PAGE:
is this normal

Why Is My Skin Breaking Out Into Pimples After My Hair Procedure?

I have been getting these bumps in the recipient area of my scalp. They look like pimples, but I don’t think this is acne. Why is this happening?

Brandon A.G..

Seeing bumps on the skin after a hair transplant is actually quite normal. This usually occurs around the third or fourth month when new hair is just starting to emerge.

The bumps are usually manifestations of inflammation. This can occur in a few ways:

(1) sebaceous glands attached to the follicles continue to secrete oil forming cysts under the skin

(2) hairs become ingrown

(3) upward growth of the hair shafts is met with resistance by the skin and irritates the underside

(4) picking at scabs and crust at the graft sites

With each of these scenarios, it is possible for the immune system to become triggered. White blood cells are rallied to engulf and attack any protein that is deemed to be foreign. Therefore, it may be possible to even notice pus emerging from these bumps.

Although the bumps may look like acne pimples, they are not the same. With acne, the sebaceous duct (pore) becomes obstructed by environmentally derived dirt or dead cells that are shed from within the lining.

While the breakouts are fairly common, you still may want to have your doctor examine them.  Medicine can be prescribed to improve their appearance. In some cases, they may need to actually be removed through surgery.

As a side note, some patients do not notice the formation of bumps around the third month after their hair restoration procedure. And this causes them to feel worried that their hair is not growing. While bumps are common and natural, they don’t develop in 100% of all patients. And they are certainly not a mandatory part of the hair growth process.



Why Does My New Hair Look Different From The Rest of My Head After My Transplant Surgery?

I am happy to finally see new hair growth within this last two months. But the grafts that were inserted in the recipient area look much different from my natural hair. They feel coarser.  Is this something that happens with everyone, or just me?

Ryan M.

Hello Ryan! Don’t be alarmed by the disparity you are noticing between your original hair and the newly inserted grafts. This is a very common occurrence and happens with other hair transplant patients as well. Besides differences in texture, other people will experience less shininess than what they are used to seeing and different hair color as well.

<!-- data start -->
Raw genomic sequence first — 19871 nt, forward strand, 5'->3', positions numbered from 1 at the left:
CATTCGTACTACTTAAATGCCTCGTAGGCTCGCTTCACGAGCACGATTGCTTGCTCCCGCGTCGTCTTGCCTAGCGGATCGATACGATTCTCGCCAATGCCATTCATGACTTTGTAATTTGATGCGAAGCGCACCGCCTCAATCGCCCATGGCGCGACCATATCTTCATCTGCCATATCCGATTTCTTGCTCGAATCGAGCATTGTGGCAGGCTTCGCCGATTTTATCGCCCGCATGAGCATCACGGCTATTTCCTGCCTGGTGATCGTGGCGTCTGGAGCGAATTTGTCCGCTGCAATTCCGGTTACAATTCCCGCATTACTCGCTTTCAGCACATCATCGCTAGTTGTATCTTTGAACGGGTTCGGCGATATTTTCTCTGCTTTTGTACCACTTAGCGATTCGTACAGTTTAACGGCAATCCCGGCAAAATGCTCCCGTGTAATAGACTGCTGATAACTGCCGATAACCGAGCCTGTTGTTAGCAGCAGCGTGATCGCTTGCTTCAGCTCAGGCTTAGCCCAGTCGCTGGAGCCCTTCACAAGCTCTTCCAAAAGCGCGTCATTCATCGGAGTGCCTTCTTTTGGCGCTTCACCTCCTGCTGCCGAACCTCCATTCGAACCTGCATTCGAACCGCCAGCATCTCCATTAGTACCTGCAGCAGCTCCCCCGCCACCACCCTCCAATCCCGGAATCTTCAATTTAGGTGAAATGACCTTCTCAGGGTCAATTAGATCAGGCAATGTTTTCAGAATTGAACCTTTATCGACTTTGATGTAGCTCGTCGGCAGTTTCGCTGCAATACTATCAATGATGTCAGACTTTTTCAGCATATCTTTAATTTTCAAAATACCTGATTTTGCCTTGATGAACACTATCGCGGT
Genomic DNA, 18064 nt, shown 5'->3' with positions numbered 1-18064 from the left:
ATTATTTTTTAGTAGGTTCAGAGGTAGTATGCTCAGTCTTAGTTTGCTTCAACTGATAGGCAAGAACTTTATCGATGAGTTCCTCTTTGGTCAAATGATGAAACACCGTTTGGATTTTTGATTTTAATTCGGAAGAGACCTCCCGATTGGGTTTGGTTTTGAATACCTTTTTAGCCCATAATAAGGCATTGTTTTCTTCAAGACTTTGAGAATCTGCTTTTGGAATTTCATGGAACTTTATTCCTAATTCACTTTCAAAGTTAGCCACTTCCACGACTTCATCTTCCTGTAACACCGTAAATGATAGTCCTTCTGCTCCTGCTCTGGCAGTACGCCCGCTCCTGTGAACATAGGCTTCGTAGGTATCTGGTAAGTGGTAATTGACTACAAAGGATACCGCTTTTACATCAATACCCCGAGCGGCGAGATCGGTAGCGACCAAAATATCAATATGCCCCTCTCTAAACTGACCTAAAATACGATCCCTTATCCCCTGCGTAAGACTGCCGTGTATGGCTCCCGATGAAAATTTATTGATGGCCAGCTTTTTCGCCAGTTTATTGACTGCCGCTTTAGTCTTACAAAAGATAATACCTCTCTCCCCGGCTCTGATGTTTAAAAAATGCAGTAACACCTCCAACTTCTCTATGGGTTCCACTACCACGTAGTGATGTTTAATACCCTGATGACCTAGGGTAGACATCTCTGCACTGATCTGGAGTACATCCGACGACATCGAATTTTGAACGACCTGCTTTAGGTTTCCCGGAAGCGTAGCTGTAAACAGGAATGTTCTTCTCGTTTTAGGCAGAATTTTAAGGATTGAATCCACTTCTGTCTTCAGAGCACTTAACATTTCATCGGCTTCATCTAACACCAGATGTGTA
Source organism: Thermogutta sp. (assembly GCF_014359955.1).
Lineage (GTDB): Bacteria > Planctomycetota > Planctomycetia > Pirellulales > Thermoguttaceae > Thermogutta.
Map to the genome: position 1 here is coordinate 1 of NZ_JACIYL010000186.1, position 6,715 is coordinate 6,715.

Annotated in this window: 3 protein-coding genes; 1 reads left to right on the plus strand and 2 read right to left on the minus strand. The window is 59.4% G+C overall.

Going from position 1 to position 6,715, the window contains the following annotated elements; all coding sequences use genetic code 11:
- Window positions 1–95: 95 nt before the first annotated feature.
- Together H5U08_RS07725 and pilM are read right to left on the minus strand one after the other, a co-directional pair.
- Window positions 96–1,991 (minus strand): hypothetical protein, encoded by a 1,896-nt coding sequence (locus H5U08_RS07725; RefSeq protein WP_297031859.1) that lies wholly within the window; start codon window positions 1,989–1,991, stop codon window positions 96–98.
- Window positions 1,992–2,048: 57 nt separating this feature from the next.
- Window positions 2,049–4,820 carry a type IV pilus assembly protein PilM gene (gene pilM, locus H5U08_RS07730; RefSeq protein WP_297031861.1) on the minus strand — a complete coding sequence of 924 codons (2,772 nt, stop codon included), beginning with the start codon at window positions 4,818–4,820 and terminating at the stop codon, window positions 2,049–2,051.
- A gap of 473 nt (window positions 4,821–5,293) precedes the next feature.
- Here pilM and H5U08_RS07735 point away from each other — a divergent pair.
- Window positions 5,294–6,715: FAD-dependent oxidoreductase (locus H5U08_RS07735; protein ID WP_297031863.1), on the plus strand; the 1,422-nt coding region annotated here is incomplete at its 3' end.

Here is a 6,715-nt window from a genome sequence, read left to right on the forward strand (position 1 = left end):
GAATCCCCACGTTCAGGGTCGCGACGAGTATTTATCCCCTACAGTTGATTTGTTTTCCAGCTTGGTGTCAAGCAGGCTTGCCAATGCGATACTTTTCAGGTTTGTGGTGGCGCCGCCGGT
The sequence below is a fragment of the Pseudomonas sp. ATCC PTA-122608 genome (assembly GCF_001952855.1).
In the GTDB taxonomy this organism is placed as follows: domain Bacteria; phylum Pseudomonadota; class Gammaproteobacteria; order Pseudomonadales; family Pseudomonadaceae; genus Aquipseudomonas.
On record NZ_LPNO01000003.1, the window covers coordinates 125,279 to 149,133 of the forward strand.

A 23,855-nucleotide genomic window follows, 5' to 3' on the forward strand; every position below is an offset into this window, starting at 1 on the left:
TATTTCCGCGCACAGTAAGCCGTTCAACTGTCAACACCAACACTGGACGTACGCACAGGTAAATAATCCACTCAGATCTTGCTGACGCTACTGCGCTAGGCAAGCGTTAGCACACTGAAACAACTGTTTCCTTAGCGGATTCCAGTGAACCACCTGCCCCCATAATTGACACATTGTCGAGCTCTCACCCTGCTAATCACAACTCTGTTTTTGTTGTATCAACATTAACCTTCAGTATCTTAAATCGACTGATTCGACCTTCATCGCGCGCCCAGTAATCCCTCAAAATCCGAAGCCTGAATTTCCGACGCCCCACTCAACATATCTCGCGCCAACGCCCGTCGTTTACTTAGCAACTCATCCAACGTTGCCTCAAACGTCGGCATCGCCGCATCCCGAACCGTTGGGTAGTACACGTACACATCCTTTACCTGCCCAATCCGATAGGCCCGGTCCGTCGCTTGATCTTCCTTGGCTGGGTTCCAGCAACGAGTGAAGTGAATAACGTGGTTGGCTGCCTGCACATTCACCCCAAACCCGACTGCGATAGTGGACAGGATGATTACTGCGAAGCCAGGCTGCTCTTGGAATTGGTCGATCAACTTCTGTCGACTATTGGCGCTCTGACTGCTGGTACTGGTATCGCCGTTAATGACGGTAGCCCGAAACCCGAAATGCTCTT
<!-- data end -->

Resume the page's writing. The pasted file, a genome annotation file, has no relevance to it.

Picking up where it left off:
Although the grafts themselves were follicles taken from your head, they are now in a new environment. This transition obviously has an effect on the hair creation processes. Between the sixth to ninth month, hair tends to look frizzy. Some of the hair follicle cells have gone into a dormant mode. Therefore, only sections of the hair shaft are being produced.

And some time will be needed for the follicles to adjust and return to their normal levels of functioning. This can range from a year to two years. Understanding what hair restoration outcomes to expect will be helpful as you await your final results

But during the 10th to 14th month, the dormant cells become activated once again. They are once again able to contribute to the creation of more complete hair shafts. And this causes them to resume a straighter looking appearance.

Keep in mind that your hair grows in cycles. New shafts emerge for some time and then fall out. It may take two to three cycles before you notice a more normal look to your hair.

Patients who have undergone a body hair transplant would undoubtedly have recipient areas with a coarser texture. However surgeons can create a more even looking appearance by inserting both head and body hair.





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